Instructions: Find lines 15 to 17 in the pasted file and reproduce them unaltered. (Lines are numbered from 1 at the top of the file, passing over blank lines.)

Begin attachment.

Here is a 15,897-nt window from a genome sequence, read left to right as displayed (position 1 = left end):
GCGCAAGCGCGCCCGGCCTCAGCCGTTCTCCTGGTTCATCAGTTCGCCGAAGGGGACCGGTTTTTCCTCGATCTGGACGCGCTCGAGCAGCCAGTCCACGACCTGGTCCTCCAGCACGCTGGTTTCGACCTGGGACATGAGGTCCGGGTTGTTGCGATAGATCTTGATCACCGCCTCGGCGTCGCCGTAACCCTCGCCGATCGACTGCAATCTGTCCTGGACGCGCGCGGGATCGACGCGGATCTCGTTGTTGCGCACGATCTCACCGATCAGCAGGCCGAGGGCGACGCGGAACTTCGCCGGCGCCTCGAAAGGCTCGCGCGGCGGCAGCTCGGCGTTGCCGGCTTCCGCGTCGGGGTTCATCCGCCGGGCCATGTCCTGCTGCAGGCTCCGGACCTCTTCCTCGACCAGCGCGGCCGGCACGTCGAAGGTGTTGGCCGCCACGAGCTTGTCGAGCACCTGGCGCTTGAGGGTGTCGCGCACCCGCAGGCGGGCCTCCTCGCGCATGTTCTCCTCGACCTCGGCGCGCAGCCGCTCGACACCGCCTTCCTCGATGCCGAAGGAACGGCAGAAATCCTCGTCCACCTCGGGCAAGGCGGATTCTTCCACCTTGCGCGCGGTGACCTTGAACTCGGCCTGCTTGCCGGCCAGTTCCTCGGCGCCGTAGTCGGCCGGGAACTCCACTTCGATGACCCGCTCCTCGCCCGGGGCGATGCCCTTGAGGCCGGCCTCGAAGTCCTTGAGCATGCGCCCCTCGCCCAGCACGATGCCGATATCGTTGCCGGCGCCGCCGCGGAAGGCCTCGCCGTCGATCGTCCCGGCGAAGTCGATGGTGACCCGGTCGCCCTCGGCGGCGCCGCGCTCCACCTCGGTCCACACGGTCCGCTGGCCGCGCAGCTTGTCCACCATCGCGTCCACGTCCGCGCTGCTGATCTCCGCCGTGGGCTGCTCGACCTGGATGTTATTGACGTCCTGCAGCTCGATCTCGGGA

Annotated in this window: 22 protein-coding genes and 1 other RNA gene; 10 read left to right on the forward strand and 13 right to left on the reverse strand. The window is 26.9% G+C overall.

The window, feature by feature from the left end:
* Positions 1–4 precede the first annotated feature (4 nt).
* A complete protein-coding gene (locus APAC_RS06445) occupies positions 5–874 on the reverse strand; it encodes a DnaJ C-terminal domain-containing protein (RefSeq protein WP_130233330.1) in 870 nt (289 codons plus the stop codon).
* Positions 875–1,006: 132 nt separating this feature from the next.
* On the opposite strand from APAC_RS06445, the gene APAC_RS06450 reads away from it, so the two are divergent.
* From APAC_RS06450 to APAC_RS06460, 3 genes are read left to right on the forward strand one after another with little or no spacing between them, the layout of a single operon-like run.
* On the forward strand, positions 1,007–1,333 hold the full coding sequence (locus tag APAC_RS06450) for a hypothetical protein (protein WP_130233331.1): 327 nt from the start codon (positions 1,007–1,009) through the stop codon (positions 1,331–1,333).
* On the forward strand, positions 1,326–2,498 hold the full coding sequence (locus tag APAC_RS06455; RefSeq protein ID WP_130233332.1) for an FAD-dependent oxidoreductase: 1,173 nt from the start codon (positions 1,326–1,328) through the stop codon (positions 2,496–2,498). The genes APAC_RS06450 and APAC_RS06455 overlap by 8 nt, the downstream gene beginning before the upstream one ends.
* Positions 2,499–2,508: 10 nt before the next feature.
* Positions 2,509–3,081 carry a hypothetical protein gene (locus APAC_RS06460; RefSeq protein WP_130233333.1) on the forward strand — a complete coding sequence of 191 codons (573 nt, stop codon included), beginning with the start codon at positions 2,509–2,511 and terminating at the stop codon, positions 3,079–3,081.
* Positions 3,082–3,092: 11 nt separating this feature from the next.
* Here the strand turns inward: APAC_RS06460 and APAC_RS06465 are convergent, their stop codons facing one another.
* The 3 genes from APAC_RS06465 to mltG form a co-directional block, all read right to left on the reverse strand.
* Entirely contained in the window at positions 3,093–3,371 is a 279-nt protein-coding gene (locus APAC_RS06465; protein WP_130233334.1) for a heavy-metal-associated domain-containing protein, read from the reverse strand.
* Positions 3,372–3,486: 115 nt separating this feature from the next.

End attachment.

* Here the strand turns inward: APAC_RS06460 and APAC_RS06465 are convergent, their stop codons facing one another.
* The 3 genes from APAC_RS06465 to mltG form a co-directional block, all read right to left on the reverse strand.
* Entirely contained in the window at positions 3,093–3,371 is a 279-nt protein-coding gene (locus APAC_RS06465; protein WP_130233334.1) for a heavy-metal-associated domain-containing protein, read from the reverse strand.